Driving up to the Multnomah County Building on Monday morning, my partner, Juan, and I had already decided we'd wait until at least Tuesday to get "domestically partnered." We assumed U.S. District Judge Michael Mosman's decision on Feb. 1 that cleared the way for same-sex couples to register as domestic partners would generate long lines of same-sex couples snaking around the building. After all, that's what happened when Multnomah County announced in 2004 it would permit gay marriages. Man, was I wrong.

When Juan dropped me off, I thought I'd gone to the wrong place. Even though it was 8:30 am, there was barely a queer soul in sight. Turns out I'd missed the (smallish) party of 30 or so couples that'd been waiting for the building to open at 8 am.

Inside, I did find several couples who were excited to take advantage of the new rights passed by the 2007 Legislature. Among them was a very pregnant Jessica Blaylock, dressed in a polka-dotted dress, veil and tiara. She was with her partner, Megan Greenauer, equally gussied up in a natty men's suit, tie and fedora. For Blaylock, due to deliver Wednesday, the newly signed domestic partnership document means Greenauer will be their child's legal guardian and that the couple of nine years can now save the thousands of dollars in adoption costs Greenauer would've had to pay to be considered part of their child's family.

For other couples the process seemed a bit more matter-of-fact. When I ran into Portland Mercury News Editor Amy Ruiz and her partner, Sonia, Amy said that although registering was "painless," it was also "sort of boring."

By Monday at 4 pm, only 126 couples had registered in Multnomah County (fewer than 4 percent of the estimated 3,438 same-sex couples in Portland). Basic Rights Oregon's Thomas Wheatley says one reason there wasn't a mad rush to the Multnomah Building was that there were 36 county offices where couples could sign up for domestic partnership.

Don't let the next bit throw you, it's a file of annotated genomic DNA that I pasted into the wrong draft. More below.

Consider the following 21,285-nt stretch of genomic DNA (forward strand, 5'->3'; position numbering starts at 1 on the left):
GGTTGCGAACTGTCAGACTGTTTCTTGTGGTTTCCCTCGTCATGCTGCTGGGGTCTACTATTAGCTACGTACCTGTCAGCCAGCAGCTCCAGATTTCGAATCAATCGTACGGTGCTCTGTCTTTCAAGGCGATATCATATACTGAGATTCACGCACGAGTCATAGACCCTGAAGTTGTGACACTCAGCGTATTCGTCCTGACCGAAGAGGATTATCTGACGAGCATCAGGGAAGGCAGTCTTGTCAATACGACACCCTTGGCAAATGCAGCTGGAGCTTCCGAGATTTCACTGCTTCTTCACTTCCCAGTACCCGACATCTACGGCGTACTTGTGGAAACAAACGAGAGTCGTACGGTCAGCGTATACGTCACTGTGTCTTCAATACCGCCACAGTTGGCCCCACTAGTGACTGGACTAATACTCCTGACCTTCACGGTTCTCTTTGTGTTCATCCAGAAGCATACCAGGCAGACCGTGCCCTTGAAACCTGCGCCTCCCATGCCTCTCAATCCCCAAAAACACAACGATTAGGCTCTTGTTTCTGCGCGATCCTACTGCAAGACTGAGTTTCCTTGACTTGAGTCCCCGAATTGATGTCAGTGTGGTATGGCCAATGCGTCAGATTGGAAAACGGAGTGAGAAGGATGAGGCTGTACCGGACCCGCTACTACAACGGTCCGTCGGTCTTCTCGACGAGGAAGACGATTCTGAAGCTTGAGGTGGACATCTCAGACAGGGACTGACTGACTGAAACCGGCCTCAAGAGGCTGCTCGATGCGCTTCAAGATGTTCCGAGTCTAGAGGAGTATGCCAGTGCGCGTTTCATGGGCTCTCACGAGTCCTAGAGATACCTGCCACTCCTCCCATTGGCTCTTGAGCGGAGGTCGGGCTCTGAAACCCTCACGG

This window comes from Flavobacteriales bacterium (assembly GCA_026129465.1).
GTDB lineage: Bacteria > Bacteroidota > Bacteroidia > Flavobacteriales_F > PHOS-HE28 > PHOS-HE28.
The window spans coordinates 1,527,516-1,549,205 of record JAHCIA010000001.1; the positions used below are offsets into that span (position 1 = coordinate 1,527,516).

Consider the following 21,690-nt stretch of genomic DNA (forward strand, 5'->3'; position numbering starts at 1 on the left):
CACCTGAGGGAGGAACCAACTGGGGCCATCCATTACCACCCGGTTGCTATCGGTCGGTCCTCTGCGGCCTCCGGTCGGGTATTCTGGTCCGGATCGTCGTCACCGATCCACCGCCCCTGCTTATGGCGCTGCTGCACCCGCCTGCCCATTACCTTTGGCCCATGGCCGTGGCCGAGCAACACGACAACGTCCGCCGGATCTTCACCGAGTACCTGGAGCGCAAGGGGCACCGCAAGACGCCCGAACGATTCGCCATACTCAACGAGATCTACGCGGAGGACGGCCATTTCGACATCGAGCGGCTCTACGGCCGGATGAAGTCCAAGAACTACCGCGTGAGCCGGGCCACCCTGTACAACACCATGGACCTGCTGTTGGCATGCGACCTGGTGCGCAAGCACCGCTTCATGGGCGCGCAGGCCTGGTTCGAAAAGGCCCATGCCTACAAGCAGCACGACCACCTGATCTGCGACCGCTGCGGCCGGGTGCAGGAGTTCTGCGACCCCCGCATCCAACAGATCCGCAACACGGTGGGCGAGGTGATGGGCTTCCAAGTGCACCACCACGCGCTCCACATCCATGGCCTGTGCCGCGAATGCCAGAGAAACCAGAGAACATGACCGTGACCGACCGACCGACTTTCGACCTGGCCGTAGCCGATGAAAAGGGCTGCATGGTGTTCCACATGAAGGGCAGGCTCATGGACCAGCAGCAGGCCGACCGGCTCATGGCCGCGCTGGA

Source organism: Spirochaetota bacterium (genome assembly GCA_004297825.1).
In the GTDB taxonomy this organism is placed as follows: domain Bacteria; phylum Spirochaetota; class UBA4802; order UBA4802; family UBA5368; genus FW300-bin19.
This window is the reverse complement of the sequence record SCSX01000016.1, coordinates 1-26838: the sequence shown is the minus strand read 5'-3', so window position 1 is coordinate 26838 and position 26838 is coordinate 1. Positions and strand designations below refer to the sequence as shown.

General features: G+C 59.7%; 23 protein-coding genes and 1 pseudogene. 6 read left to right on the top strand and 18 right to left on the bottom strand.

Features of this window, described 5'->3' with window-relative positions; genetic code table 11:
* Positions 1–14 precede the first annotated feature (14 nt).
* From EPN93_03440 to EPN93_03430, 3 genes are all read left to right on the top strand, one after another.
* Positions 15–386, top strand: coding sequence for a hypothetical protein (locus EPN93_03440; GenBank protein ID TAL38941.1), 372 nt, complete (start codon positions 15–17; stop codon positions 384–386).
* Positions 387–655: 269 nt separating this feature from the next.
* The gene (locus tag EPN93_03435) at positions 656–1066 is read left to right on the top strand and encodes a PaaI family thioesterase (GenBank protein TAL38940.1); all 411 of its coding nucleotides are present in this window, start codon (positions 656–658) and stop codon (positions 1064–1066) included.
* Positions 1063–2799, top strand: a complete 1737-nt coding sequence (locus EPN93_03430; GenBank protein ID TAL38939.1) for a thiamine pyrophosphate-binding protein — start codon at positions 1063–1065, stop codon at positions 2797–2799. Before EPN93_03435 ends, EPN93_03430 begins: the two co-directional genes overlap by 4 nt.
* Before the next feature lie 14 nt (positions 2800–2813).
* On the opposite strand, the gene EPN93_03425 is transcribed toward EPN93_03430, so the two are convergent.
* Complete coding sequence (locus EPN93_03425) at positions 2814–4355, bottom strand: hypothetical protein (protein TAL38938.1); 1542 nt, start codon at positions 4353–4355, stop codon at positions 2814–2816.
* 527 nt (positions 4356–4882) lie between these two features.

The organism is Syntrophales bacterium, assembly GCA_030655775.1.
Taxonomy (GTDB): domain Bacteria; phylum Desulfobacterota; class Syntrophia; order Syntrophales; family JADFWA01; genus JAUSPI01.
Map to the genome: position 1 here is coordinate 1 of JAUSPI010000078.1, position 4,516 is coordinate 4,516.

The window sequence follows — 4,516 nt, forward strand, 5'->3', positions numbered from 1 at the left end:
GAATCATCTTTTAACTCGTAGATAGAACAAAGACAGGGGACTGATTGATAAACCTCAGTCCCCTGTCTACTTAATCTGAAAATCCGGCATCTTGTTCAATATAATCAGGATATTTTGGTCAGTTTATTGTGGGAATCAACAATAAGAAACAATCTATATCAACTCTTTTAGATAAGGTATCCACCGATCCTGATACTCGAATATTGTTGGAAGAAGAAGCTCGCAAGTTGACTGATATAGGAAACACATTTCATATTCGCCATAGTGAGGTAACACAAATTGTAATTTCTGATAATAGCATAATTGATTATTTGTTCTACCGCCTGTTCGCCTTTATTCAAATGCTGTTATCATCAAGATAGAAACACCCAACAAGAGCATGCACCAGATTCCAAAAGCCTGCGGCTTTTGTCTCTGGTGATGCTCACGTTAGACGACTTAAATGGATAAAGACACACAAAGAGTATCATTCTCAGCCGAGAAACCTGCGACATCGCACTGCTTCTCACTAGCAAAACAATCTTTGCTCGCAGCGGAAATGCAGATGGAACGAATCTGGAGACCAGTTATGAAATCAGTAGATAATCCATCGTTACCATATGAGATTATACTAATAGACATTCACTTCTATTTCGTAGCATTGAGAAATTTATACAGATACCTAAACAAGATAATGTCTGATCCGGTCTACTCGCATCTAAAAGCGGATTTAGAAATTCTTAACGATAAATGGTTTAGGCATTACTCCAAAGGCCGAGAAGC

But I think there were others reasons people didn't storm the Assessment and Taxation office for their partnership forms.

County Commissioner Maria Rojo de Steffey, one of the gay marriage instigators, summed up one of them—that domestic partnership still isn't the full equality of gay marriage: "It almost makes me want to cry. I'm very happy, of course, but at the same time I want everyone to have full marriage rights," adding, "today is just very different."

One of Rojo de Steffey's top aides, David Martinez, suggested a second reason. He thinks gay-rights milestones have occurred so quickly that Monday was just "business as usual." He expects a "trickle effect" of applicants over the next several days and weeks.

Whether the matter-of-fact Monday is because we're waiting for full gay-marriage rights or just quietly content for the moment to have taken another step, I think the "trickle effect" is significant.

For those who thought the world might end if same-sex couples were given the same rights as everyone else, think again. We are just like you, and now that we have some of the same rights, we'll get our papers in order on our damn schedule, thank you very much.